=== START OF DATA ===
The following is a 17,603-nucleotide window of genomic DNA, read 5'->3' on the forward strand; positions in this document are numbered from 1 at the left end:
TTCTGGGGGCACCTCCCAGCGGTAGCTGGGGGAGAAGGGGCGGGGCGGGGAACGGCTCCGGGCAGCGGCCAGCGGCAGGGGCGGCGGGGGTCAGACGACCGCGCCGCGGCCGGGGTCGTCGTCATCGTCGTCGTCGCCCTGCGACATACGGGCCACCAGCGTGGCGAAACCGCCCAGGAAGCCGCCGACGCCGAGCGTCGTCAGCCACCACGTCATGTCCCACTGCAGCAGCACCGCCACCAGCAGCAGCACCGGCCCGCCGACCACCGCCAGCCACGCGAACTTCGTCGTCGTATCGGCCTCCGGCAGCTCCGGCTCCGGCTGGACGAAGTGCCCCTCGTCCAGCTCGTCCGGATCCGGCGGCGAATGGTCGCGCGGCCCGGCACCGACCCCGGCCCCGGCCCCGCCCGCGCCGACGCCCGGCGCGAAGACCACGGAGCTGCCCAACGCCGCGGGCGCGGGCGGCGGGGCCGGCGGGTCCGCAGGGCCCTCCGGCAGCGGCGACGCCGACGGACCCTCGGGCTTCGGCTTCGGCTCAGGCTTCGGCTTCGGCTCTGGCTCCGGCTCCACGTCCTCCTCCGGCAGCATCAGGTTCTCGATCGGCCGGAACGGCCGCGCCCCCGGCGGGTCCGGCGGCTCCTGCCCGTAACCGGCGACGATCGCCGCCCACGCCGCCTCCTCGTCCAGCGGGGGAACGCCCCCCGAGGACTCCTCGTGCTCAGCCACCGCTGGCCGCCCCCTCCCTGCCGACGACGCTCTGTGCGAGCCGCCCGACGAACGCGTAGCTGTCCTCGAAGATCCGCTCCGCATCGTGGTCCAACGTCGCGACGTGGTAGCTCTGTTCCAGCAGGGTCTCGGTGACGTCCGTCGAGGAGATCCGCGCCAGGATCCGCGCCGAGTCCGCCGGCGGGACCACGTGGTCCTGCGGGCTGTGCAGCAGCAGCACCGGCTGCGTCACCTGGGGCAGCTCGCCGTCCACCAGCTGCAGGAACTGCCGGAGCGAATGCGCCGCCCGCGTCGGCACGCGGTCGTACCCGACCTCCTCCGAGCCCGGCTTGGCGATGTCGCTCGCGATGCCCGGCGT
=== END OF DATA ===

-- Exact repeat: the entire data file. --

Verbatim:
The following is a 17,603-nucleotide window of genomic DNA, read 5'->3' on the forward strand; positions in this document are numbered from 1 at the left end:
TTCTGGGGGCACCTCCCAGCGGTAGCTGGGGGAGAAGGGGCGGGGCGGGGAACGGCTCCGGGCAGCGGCCAGCGGCAGGGGCGGCGGGGGTCAGACGACCGCGCCGCGGCCGGGGTCGTCGTCATCGTCGTCGTCGCCCTGCGACATACGGGCCACCAGCGTGGCGAAACCGCCCAGGAAGCCGCCGACGCCGAGCGTCGTCAGCCACCACGTCATGTCCCACTGCAGCAGCACCGCCACCAGCAGCAGCACCGGCCCGCCGACCACCGCCAGCCACGCGAACTTCGTCGTCGTATCGGCCTCCGGCAGCTCCGGCTCCGGCTGGACGAAGTGCCCCTCGTCCAGCTCGTCCGGATCCGGCGGCGAATGGTCGCGCGGCCCGGCACCGACCCCGGCCCCGGCCCCGCCCGCGCCGACGCCCGGCGCGAAGACCACGGAGCTGCCCAACGCCGCGGGCGCGGGCGGCGGGGCCGGCGGGTCCGCAGGGCCCTCCGGCAGCGGCGACGCCGACGGACCCTCGGGCTTCGGCTTCGGCTCAGGCTTCGGCTTCGGCTCTGGCTCCGGCTCCACGTCCTCCTCCGGCAGCATCAGGTTCTCGATCGGCCGGAACGGCCGCGCCCCCGGCGGGTCCGGCGGCTCCTGCCCGTAACCGGCGACGATCGCCGCCCACGCCGCCTCCTCGTCCAGCGGGGGAACGCCCCCCGAGGACTCCTCGTGCTCAGCCACCGCTGGCCGCCCCCTCCCTGCCGACGACGCTCTGTGCGAGCCGCCCGACGAACGCGTAGCTGTCCTCGAAGATCCGCTCCGCATCGTGGTCCAACGTCGCGACGTGGTAGCTCTGTTCCAGCAGGGTCTCGGTGACGTCCGTCGAGGAGATCCGCGCCAGGATCCGCGCCGAGTCCGCCGGCGGGACCACGTGGTCCTGCGGGCTGTGCAGCAGCAGCACCGGCTGCGTCACCTGGGGCAGCTCGCCGTCCACCAGCTGCAGGAACTGCCGGAGCGAATGCGCCGCCCGCGTCGGCACGCGGTCGTACCCGACCTCCTCCGAGCCCGGCTTGGCGATGTCGCTCGCGATGCCCGGCGT